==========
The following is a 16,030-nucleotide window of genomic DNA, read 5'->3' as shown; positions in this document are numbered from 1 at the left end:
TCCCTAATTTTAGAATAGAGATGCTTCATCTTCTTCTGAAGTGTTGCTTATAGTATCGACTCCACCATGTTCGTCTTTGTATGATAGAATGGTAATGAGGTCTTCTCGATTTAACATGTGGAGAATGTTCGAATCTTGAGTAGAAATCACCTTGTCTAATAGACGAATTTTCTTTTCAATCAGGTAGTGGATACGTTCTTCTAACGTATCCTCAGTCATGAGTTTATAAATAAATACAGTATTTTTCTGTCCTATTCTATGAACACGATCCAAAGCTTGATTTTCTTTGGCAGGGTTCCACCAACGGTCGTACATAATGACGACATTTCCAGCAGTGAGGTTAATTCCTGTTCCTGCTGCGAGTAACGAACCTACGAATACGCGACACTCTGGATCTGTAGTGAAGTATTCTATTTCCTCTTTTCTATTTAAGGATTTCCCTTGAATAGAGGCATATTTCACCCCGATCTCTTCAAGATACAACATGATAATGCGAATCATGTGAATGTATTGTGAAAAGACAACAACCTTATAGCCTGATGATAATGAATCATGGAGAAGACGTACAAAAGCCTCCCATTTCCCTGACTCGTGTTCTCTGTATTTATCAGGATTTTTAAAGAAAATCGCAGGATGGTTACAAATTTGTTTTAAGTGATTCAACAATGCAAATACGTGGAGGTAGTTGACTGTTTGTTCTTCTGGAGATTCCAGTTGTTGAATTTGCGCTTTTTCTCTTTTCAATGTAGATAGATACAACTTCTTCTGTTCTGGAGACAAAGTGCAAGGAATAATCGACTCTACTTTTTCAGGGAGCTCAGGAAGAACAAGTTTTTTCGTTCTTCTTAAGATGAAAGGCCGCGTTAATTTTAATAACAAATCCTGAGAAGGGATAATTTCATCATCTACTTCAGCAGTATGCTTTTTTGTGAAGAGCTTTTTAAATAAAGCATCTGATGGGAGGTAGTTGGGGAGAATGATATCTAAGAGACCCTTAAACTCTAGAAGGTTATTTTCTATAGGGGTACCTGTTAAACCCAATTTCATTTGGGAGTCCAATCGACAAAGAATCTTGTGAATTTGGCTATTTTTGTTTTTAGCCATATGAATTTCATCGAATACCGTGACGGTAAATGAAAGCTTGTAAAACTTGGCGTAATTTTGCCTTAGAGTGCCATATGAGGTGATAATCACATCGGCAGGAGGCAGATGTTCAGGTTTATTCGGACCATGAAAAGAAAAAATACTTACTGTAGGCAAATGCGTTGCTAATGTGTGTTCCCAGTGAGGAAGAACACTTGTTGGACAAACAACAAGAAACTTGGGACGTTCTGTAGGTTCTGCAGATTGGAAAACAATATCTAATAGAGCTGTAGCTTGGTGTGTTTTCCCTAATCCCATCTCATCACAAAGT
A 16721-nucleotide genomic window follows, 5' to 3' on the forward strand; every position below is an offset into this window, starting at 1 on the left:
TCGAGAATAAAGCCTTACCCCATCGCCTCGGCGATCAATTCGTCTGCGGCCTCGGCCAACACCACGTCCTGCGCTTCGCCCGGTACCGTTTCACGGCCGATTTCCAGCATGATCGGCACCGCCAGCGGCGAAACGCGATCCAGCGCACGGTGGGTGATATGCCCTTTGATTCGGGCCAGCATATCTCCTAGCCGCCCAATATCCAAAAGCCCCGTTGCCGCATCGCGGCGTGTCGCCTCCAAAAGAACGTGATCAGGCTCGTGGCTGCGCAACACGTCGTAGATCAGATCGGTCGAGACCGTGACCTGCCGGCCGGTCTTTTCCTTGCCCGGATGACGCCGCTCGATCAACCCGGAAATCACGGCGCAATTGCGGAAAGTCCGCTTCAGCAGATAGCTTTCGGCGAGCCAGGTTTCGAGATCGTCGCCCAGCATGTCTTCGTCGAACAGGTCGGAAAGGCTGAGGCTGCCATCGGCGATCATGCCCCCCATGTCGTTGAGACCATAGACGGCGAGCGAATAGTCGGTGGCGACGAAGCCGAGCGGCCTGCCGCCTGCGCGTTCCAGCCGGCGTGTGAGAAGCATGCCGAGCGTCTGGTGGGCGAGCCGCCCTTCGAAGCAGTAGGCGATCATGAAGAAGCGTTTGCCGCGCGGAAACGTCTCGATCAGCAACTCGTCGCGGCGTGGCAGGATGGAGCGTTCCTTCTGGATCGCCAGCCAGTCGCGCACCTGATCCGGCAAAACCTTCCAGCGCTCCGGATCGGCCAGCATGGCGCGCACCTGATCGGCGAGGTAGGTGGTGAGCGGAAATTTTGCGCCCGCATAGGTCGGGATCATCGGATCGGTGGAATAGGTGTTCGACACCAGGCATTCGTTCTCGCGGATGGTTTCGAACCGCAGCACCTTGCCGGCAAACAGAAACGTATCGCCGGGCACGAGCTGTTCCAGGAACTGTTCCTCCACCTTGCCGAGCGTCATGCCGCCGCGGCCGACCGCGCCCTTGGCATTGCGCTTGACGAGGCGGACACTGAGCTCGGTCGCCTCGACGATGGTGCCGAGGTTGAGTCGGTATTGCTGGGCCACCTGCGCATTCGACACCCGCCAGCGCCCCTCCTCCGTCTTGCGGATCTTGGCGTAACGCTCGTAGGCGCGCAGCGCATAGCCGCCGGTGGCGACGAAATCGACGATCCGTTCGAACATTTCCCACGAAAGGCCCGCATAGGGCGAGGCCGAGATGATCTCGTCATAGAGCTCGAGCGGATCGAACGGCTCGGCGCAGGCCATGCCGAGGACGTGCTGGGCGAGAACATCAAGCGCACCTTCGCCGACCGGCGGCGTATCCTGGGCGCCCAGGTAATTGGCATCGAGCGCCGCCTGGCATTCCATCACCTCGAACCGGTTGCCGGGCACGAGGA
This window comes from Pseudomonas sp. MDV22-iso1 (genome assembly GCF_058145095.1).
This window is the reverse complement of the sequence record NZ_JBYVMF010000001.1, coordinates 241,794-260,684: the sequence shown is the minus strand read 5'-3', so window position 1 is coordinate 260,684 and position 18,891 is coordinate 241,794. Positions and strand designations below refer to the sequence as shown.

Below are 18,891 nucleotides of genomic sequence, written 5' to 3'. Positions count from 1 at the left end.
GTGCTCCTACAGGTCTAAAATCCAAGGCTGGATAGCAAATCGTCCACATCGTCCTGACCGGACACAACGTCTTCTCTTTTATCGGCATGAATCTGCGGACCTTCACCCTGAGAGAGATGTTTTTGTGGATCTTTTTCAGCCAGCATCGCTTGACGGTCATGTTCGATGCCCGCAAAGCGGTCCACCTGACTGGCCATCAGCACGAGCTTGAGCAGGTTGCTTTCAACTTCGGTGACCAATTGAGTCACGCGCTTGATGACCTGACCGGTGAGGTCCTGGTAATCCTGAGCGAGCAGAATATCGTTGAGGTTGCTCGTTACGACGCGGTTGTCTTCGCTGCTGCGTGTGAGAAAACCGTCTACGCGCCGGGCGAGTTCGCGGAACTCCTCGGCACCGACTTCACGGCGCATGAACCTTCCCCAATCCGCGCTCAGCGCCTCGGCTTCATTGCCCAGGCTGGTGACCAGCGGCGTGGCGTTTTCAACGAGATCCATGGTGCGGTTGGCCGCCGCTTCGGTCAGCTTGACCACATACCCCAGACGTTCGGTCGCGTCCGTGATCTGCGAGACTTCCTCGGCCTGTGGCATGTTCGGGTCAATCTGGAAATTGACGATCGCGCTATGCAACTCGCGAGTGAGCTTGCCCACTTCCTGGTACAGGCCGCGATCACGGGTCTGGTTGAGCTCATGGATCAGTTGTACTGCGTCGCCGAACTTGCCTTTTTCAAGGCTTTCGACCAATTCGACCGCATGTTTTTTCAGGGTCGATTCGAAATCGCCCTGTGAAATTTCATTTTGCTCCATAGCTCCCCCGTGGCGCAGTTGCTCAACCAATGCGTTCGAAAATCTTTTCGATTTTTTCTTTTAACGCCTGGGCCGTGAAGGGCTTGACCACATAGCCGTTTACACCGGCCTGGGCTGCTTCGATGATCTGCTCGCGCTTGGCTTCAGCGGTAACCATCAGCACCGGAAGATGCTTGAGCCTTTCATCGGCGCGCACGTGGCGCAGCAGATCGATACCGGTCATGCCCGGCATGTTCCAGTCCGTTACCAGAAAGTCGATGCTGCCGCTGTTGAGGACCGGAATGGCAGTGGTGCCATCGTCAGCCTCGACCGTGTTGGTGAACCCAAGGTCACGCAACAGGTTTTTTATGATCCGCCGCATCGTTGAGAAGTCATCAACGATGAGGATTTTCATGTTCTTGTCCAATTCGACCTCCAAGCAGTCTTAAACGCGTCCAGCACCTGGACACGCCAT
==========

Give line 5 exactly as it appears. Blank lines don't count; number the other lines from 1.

This window comes from Pseudomonas sp. MDV22-iso1 (genome assembly GCF_058145095.1).